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    Advice from a MedStudy Contributor on How to Become a Hospitalist

    Thinking about a career as a Hospitalist? Good news! We know a guy. 

    We talked with our Hospital Medicine Basics contributor and Hospitalist, Cuong Doan, MD about his journey to Hospital Medicine Basics, and of course, got his advice on how to become a Hospitalist. 

    Dr. Doan's Journey to Becoming a Hospitalist 

    Dr. Doan is from from Vietnam and came to the US when he was young to go to school in Colorado. He had a fascination with science and biology, so he went for a biology degree at Denver University. He then applied to medical school and got in at the University of Colorado. After finishing med school, he decided that Internal Medicine was the route that he wanted to take.

    "I wanted to do Internal Medicine because it had a broad base of knowledge and gave a lot of opportunity to take care of the whole patient. I wasn’t interested in doing a specialty like Dermatology or Anesthesia, I wanted to do General Internal Medicine."—Dr. Cuong Doan 


    With this realization, he went to St. Joseph Hospital in Denver for residency training. He finished in 2005 with a "knack for education" from being a TA and teaching as an undergrad at Denver University. He joined the faculty at St. Joseph Hospital and has been there since 2006.

    "I continue teaching young doctors and residents about Internal Medicine, with my main focus being Hospital Medicine. I have been teaching Hospital Medicine to the residents and had an interest in that and blend that into working on Hospital Medicine Basics with MedStudy."


    Dr. Doan's Advice on How to Become a Hospitalist 

    Since Dr. Doan is so active in teaching and mentoring, he said that he is often asked from his residents, "What do you think I should do?" He usually responds with this question: "Are you more interested in longitudinal care and an outpatient setting or a faster paced, inpatient, acute setting?"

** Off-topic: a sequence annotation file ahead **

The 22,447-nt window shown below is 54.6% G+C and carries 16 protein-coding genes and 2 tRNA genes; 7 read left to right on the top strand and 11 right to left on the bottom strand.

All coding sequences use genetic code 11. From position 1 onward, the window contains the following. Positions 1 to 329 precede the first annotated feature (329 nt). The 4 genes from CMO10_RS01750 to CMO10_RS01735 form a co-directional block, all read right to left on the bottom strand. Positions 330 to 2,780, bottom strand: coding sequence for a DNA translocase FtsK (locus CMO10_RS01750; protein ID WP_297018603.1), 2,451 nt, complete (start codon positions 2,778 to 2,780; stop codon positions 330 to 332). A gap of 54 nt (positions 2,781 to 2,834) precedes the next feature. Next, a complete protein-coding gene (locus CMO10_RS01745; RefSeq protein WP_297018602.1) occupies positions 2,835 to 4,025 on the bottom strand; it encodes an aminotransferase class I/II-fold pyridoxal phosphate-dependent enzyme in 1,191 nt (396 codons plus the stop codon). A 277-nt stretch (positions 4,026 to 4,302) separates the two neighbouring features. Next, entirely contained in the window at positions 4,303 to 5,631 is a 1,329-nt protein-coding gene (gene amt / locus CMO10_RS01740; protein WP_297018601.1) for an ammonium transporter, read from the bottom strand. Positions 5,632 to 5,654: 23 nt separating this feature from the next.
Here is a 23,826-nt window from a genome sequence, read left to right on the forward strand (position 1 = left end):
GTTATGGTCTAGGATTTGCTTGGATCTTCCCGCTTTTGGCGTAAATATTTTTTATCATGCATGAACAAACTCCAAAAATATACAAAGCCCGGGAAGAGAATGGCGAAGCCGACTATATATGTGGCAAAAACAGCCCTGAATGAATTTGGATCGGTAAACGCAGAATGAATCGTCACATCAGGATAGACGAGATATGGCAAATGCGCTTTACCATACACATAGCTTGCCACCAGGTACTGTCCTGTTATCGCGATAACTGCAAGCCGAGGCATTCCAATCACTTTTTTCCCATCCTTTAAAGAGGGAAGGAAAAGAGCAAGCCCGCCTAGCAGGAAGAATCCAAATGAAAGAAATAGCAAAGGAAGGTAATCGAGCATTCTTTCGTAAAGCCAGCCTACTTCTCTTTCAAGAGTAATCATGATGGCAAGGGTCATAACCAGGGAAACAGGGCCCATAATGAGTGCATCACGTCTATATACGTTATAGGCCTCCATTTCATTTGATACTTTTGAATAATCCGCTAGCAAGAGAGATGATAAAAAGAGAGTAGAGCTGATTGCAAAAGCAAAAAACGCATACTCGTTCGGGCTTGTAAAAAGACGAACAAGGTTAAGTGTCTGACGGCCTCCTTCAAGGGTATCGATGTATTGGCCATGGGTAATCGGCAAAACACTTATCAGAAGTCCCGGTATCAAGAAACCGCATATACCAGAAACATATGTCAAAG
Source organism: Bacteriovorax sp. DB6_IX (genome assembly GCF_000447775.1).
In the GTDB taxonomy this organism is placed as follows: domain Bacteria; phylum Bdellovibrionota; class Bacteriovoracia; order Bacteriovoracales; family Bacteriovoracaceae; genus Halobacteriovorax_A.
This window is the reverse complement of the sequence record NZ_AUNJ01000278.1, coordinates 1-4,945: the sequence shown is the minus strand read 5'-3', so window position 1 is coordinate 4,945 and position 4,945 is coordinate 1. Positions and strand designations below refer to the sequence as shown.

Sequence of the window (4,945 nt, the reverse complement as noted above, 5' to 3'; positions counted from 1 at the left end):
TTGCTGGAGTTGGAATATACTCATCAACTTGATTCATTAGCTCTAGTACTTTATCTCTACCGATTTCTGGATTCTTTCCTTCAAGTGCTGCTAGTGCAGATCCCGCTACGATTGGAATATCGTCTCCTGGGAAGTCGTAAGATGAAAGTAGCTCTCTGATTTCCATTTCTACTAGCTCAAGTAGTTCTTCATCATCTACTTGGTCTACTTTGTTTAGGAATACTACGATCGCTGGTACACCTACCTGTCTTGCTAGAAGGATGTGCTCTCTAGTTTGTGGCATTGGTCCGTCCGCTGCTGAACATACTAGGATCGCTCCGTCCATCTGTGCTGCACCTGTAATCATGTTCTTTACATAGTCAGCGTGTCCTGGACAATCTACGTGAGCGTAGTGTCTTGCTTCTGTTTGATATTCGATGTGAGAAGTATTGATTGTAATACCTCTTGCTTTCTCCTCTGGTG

If the answer is the latter then he believes that Hospital Medicine is the way to go. 

    "If you are more interested in inpatient and fast-paced high acuity, complex care, then I would say Hospital Medicine would be the way to go. That is my advice for those who would want to go into Hospital Medicine." —Dr. Cuong Doan 

    Another piece of advice that he offers is for them to look at the work/life balance of a Hospitalist. It has its pros and cons as far as schedule and work life. "You are expected to work weekends, holidays, days, nights, because a patient that is sick and needs to come into the hospital could come in anytime there is no set schedule for when sick patients need to come into the hospital." He says that even though the schedule can be unpredictable, he thinks that an upside is that on weekdays, he is able to go to the bank and run other errands without the crowds. 

    "There are some pros and cons to being a Hospitalist in terms of the work life balance there. A lot of the residents who are interested in seeing high acuity find it very rewarding to get the results back and do the test right away and then be able to act on those results and intervene on them. They propose a management strategy that will help take care of the patient relatively quick. So, it is more immediate gratification, you don’t have to wait a week later to get the results and then talk to the patient in a follow up visit."—Dr. Cuong Doan 

    Snippet from Dr. Doan's Consultative Comanagement lecture in Hospital Medicine Basics 

    For more from Dr. Doan, check out his Consultative Comanagement lecture in Hospital Medicine Basics. 

    Related Categories

    Internal Medicine

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